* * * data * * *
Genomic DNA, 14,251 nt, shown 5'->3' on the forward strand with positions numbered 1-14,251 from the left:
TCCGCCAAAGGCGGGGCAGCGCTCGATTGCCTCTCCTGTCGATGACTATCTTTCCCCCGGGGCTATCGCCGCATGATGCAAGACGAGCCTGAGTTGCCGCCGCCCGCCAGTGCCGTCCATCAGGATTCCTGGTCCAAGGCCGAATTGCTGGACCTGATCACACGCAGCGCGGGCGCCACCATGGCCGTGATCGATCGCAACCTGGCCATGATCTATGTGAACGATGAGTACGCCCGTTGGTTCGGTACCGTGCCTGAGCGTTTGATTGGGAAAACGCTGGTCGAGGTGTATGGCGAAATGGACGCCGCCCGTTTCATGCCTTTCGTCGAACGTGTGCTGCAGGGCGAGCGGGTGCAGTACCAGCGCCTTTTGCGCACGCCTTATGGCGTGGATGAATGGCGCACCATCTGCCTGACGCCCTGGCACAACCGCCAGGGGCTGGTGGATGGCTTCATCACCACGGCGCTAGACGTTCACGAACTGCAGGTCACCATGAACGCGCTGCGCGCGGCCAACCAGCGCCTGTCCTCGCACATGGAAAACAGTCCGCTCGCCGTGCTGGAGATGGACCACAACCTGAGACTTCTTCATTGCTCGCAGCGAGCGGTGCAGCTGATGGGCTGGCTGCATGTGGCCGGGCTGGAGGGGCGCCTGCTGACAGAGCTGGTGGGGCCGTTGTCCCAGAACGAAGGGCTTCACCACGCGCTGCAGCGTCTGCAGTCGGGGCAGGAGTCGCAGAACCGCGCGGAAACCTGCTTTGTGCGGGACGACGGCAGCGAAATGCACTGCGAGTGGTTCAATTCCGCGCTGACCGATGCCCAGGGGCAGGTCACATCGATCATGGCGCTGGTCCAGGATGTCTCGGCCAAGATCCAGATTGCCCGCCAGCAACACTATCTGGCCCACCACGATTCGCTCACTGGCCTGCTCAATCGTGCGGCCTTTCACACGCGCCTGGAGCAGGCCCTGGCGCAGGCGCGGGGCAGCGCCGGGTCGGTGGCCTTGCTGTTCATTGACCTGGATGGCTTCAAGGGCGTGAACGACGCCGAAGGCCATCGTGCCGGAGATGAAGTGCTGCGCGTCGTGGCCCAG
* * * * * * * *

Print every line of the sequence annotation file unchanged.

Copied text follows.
Genomic DNA, 14,251 nt, shown 5'->3' on the forward strand with positions numbered 1-14,251 from the left:
TCCGCCAAAGGCGGGGCAGCGCTCGATTGCCTCTCCTGTCGATGACTATCTTTCCCCCGGGGCTATCGCCGCATGATGCAAGACGAGCCTGAGTTGCCGCCGCCCGCCAGTGCCGTCCATCAGGATTCCTGGTCCAAGGCCGAATTGCTGGACCTGATCACACGCAGCGCGGGCGCCACCATGGCCGTGATCGATCGCAACCTGGCCATGATCTATGTGAACGATGAGTACGCCCGTTGGTTCGGTACCGTGCCTGAGCGTTTGATTGGGAAAACGCTGGTCGAGGTGTATGGCGAAATGGACGCCGCCCGTTTCATGCCTTTCGTCGAACGTGTGCTGCAGGGCGAGCGGGTGCAGTACCAGCGCCTTTTGCGCACGCCTTATGGCGTGGATGAATGGCGCACCATCTGCCTGACGCCCTGGCACAACCGCCAGGGGCTGGTGGATGGCTTCATCACCACGGCGCTAGACGTTCACGAACTGCAGGTCACCATGAACGCGCTGCGCGCGGCCAACCAGCGCCTGTCCTCGCACATGGAAAACAGTCCGCTCGCCGTGCTGGAGATGGACCACAACCTGAGACTTCTTCATTGCTCGCAGCGAGCGGTGCAGCTGATGGGCTGGCTGCATGTGGCCGGGCTGGAGGGGCGCCTGCTGACAGAGCTGGTGGGGCCGTTGTCCCAGAACGAAGGGCTTCACCACGCGCTGCAGCGTCTGCAGTCGGGGCAGGAGTCGCAGAACCGCGCGGAAACCTGCTTTGTGCGGGACGACGGCAGCGAAATGCACTGCGAGTGGTTCAATTCCGCGCTGACCGATGCCCAGGGGCAGGTCACATCGATCATGGCGCTGGTCCAGGATGTCTCGGCCAAGATCCAGATTGCCCGCCAGCAACACTATCTGGCCCACCACGATTCGCTCACTGGCCTGCTCAATCGTGCGGCCTTTCACACGCGCCTGGAGCAGGCCCTGGCGCAGGCGCGGGGCAGCGCCGGGTCGGTGGCCTTGCTGTTCATTGACCTGGATGGCTTCAAGGGCGTGAACGACGCCGAAGGCCATCGTGCCGGAGATGAAGTGCTGCGCGTCGTGGCCCAG